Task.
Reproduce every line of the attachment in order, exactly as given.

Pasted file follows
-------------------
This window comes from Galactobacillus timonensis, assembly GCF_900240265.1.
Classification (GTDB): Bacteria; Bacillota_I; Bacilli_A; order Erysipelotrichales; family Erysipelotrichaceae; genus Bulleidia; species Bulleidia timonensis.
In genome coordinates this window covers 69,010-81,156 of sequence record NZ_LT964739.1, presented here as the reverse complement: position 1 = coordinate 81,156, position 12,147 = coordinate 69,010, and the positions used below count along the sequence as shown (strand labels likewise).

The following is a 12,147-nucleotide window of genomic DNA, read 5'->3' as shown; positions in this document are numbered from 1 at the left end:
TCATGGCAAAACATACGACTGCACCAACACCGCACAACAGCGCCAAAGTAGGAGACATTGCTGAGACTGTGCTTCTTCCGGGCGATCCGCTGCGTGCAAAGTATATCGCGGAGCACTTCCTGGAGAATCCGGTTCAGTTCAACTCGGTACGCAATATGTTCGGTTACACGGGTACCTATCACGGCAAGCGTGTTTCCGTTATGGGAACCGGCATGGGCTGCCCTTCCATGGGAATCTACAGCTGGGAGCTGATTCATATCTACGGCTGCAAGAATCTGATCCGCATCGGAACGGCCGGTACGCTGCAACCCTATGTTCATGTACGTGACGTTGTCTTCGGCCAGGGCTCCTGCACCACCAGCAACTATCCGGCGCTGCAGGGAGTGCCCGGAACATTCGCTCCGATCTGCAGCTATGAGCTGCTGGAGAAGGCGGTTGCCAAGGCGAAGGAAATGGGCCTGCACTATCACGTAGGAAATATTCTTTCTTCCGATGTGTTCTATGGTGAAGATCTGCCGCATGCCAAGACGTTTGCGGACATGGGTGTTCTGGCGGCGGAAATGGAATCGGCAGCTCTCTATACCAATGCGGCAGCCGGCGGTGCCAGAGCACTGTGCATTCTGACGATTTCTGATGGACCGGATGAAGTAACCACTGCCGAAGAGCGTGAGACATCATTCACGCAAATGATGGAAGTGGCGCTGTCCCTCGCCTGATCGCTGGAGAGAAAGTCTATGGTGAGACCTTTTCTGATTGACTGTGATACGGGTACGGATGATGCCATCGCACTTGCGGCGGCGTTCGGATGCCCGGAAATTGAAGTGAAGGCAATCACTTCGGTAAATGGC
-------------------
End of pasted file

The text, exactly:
This window comes from Galactobacillus timonensis, assembly GCF_900240265.1.
Classification (GTDB): Bacteria; Bacillota_I; Bacilli_A; order Erysipelotrichales; family Erysipelotrichaceae; genus Bulleidia; species Bulleidia timonensis.
In genome coordinates this window covers 69,010-81,156 of sequence record NZ_LT964739.1, presented here as the reverse complement: position 1 = coordinate 81,156, position 12,147 = coordinate 69,010, and the positions used below count along the sequence as shown (strand labels likewise).

The following is a 12,147-nucleotide window of genomic DNA, read 5'->3' as shown; positions in this document are numbered from 1 at the left end:
TCATGGCAAAACATACGACTGCACCAACACCGCACAACAGCGCCAAAGTAGGAGACATTGCTGAGACTGTGCTTCTTCCGGGCGATCCGCTGCGTGCAAAGTATATCGCGGAGCACTTCCTGGAGAATCCGGTTCAGTTCAACTCGGTACGCAATATGTTCGGTTACACGGGTACCTATCACGGCAAGCGTGTTTCCGTTATGGGAACCGGCATGGGCTGCCCTTCCATGGGAATCTACAGCTGGGAGCTGATTCATATCTACGGCTGCAAGAATCTGATCCGCATCGGAACGGCCGGTACGCTGCAACCCTATGTTCATGTACGTGACGTTGTCTTCGGCCAGGGCTCCTGCACCACCAGCAACTATCCGGCGCTGCAGGGAGTGCCCGGAACATTCGCTCCGATCTGCAGCTATGAGCTGCTGGAGAAGGCGGTTGCCAAGGCGAAGGAAATGGGCCTGCACTATCACGTAGGAAATATTCTTTCTTCCGATGTGTTCTATGGTGAAGATCTGCCGCATGCCAAGACGTTTGCGGACATGGGTGTTCTGGCGGCGGAAATGGAATCGGCAGCTCTCTATACCAATGCGGCAGCCGGCGGTGCCAGAGCACTGTGCATTCTGACGATTTCTGATGGACCGGATGAAGTAACCACTGCCGAAGAGCGTGAGACATCATTCACGCAAATGATGGAAGTGGCGCTGTCCCTCGCCTGATCGCTGGAGAGAAAGTCTATGGTGAGACCTTTTCTGATTGACTGTGATACGGGTACGGATGATGCCATCGCACTTGCGGCGGCGTTCGGATGCCCGGAAATTGAAGTGAAGGCAATCACTTCGGTAAATGGC